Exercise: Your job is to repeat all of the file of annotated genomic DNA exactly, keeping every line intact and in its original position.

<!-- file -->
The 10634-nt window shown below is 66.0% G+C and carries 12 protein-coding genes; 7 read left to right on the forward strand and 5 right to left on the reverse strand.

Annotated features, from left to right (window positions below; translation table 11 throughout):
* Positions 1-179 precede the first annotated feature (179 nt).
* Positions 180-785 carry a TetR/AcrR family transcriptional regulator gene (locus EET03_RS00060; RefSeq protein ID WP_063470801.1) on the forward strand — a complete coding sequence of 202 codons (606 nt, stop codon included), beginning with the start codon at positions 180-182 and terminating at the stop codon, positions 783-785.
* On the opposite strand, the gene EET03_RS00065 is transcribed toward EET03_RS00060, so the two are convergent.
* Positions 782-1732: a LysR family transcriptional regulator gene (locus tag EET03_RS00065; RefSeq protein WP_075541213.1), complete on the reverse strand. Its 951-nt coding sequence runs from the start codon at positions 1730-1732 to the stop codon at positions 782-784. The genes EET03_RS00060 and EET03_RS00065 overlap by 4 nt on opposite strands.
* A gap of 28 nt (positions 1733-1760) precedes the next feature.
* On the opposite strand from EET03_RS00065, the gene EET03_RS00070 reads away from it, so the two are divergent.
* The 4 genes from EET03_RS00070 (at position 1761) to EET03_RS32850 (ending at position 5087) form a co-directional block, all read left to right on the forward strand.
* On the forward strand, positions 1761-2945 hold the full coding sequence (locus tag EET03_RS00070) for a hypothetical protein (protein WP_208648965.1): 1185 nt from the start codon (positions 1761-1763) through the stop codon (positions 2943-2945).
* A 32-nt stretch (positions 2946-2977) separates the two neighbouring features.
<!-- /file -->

The 10634-nt window shown below is 66.0% G+C and carries 12 protein-coding genes; 7 read left to right on the forward strand and 5 right to left on the reverse strand.

Annotated features, from left to right (window positions below; translation table 11 throughout):
* Positions 1-179 precede the first annotated feature (179 nt).
* Positions 180-785 carry a TetR/AcrR family transcriptional regulator gene (locus EET03_RS00060; RefSeq protein ID WP_063470801.1) on the forward strand — a complete coding sequence of 202 codons (606 nt, stop codon included), beginning with the start codon at positions 180-182 and terminating at the stop codon, positions 783-785.
* On the opposite strand, the gene EET03_RS00065 is transcribed toward EET03_RS00060, so the two are convergent.
* Positions 782-1732: a LysR family transcriptional regulator gene (locus tag EET03_RS00065; RefSeq protein WP_075541213.1), complete on the reverse strand. Its 951-nt coding sequence runs from the start codon at positions 1730-1732 to the stop codon at positions 782-784. The genes EET03_RS00060 and EET03_RS00065 overlap by 4 nt on opposite strands.
* A gap of 28 nt (positions 1733-1760) precedes the next feature.
* On the opposite strand from EET03_RS00065, the gene EET03_RS00070 reads away from it, so the two are divergent.
* The 4 genes from EET03_RS00070 (at position 1761) to EET03_RS32850 (ending at position 5087) form a co-directional block, all read left to right on the forward strand.
* On the forward strand, positions 1761-2945 hold the full coding sequence (locus tag EET03_RS00070) for a hypothetical protein (protein WP_208648965.1): 1185 nt from the start codon (positions 1761-1763) through the stop codon (positions 2943-2945).
* A 32-nt stretch (positions 2946-2977) separates the two neighbouring features.